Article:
Since the beginning of my collegiate career, summer school has been something that is recommended to me for multiple reasons.
Generally people recommend summer school to help a student get ahead in classes, raise their GPA, or catch them up on courses to help students graduate at the expected time. As a student who is also an athlete during my track season I usually end up dropping a class solely because I am not able to attend all of my classes with our busy track schedule.
On most occasions we leave on a Wednesday and track meets last through the duration of the weekend so I will usually miss half of the week’s assignments from Wednesday through Friday.
In certain cases, depending on the professor I am able to make up assignments for full credit. In other situations teachers do not give chances to make up work or are difficult to get into contact with outside of the hours when they are in class. Sometimes classes don’t go as planned, simply because I have plainly missed out on too much information that I will not be able to recover. As a result I drop classes so that my grade point average will not be negatively affected by the things I am not able to control.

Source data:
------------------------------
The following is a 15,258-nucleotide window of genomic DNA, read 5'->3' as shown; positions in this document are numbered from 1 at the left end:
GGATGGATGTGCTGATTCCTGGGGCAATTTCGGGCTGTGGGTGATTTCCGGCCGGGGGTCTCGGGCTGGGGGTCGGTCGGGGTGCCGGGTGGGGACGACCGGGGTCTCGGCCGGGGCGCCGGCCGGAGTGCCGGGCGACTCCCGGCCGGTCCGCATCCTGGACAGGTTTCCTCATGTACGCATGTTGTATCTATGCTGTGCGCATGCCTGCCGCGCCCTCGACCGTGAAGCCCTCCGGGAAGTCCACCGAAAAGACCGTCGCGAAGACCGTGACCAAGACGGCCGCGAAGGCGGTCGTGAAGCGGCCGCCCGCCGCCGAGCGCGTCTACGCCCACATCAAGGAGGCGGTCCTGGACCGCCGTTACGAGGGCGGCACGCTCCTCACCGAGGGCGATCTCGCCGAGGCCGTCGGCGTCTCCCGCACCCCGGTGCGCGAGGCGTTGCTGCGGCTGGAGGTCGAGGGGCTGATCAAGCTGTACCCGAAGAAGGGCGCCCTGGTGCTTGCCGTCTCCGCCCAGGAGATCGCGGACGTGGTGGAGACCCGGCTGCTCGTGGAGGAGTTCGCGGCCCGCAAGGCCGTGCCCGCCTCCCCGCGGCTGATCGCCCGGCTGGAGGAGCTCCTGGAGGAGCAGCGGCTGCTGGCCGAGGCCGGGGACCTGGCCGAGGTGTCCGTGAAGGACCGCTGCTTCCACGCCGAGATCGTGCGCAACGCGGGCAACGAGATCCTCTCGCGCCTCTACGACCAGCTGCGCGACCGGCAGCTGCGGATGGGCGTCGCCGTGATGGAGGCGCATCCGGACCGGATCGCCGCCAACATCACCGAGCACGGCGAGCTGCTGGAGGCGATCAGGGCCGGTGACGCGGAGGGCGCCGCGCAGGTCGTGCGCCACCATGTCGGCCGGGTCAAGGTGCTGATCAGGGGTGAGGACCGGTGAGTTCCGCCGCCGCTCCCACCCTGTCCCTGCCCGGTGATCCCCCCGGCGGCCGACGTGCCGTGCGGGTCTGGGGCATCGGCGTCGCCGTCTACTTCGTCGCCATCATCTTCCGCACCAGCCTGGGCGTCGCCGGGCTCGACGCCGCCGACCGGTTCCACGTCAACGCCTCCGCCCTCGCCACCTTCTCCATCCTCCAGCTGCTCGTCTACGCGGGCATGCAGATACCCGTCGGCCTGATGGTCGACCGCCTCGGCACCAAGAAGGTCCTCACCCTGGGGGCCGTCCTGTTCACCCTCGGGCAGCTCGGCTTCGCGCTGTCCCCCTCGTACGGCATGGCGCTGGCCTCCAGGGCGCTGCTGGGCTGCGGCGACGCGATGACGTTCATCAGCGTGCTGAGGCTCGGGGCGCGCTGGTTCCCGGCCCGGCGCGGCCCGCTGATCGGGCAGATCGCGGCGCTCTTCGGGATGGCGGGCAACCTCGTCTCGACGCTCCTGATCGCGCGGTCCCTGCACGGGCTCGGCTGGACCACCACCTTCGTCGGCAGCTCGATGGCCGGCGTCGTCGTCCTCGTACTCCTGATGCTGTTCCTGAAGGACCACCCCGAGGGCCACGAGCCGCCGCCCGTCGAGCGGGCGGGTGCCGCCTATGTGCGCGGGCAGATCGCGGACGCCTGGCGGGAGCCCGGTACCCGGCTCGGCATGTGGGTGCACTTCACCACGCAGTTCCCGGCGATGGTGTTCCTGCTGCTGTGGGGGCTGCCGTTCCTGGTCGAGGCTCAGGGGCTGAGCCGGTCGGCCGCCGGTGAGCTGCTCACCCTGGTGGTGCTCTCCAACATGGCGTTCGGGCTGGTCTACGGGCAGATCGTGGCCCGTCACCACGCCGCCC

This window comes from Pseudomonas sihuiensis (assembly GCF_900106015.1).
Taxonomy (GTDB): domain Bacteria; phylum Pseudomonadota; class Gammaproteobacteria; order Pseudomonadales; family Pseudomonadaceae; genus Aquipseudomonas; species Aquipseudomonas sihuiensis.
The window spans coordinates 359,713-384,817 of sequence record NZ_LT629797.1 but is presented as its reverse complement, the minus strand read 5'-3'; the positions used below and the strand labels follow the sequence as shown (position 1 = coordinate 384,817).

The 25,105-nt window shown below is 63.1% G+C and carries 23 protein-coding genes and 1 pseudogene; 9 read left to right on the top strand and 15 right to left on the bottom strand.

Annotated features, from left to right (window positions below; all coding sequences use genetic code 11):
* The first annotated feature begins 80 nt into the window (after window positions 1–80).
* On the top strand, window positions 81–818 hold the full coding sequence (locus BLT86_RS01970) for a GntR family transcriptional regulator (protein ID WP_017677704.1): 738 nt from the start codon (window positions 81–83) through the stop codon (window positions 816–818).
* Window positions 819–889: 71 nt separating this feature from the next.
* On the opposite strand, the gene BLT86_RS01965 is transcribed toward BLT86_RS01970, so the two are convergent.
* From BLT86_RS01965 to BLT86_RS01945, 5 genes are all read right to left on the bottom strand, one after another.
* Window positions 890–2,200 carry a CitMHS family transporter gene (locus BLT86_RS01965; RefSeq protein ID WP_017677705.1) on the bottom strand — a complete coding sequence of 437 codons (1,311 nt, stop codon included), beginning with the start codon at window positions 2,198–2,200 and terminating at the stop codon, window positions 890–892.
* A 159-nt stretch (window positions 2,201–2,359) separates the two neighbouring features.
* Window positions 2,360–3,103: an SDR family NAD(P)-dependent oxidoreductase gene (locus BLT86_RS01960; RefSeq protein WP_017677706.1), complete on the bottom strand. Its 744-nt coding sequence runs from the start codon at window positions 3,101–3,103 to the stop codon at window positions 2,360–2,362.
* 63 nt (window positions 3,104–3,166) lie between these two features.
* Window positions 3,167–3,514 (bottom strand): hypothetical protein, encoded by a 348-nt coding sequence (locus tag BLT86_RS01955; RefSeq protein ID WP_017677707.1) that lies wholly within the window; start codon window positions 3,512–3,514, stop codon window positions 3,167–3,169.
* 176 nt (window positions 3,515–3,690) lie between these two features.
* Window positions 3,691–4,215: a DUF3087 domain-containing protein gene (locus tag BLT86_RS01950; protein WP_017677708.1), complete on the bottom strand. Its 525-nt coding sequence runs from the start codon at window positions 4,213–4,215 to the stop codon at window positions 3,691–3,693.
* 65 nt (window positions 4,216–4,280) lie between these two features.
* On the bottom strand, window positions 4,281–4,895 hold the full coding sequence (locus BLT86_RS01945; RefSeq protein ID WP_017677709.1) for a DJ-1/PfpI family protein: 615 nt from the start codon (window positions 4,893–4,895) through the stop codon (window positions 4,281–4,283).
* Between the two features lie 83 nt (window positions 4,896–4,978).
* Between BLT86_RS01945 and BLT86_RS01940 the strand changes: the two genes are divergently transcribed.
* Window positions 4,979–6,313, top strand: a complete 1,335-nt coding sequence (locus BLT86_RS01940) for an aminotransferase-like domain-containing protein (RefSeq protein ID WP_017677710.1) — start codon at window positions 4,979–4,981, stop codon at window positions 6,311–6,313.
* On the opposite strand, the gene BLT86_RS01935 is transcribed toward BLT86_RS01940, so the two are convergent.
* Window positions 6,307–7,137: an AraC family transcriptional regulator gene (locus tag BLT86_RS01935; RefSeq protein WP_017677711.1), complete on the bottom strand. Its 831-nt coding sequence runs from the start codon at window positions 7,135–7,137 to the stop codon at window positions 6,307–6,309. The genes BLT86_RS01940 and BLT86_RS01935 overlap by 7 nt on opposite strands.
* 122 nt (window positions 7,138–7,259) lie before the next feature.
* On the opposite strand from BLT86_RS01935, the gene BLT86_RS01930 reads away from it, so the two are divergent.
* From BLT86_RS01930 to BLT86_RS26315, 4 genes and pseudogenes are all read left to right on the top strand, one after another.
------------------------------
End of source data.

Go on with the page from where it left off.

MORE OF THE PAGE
This summer has been the first summer in my life where I have taken any type of class and it has been a challenging experience. Going from taking the summer as a time of vacation and fun into it becoming a scholastic summer did not sound like it would be a difficult transition. I’ve found this is be more difficult than I thought. In my specific classes I have been required to do more work and writing than I have ever done. I am currently taking communication law and ethics, a biology lab and a news practicum course. Between these three classes I have had assignments due every day. I did not initially expect this, but when thinking about the concept that these courses usually take a semester but are being compacted into four weeks, it makes sense. The free time that I usually have in the summer to do the things I enjoy have instead been spent on consistently writing papers and doing assignments that are required for each course.
Though summer school has been difficult, it has helped teach me to be more diligent in doing all of my assignments. During the normal school year I have a tendency to become lackadaisical in doing and keeping up with all of my assignments. This is due in part by how often I miss class and also all of the other things I am involved in throughout the course of a regular semester. Considering the fact that summer school requires a greater concentration of assignments while also having less students in each class, there is not much room to be lazy.
With this said, I have improved at writing down assignments I know need to be done, and setting alarms to assure I meet the deadlines of my assignments. Overall, though I do not enjoy summer school, it has enhanced my focus and the way I go about school.
As an experience, summer school is not one I regret.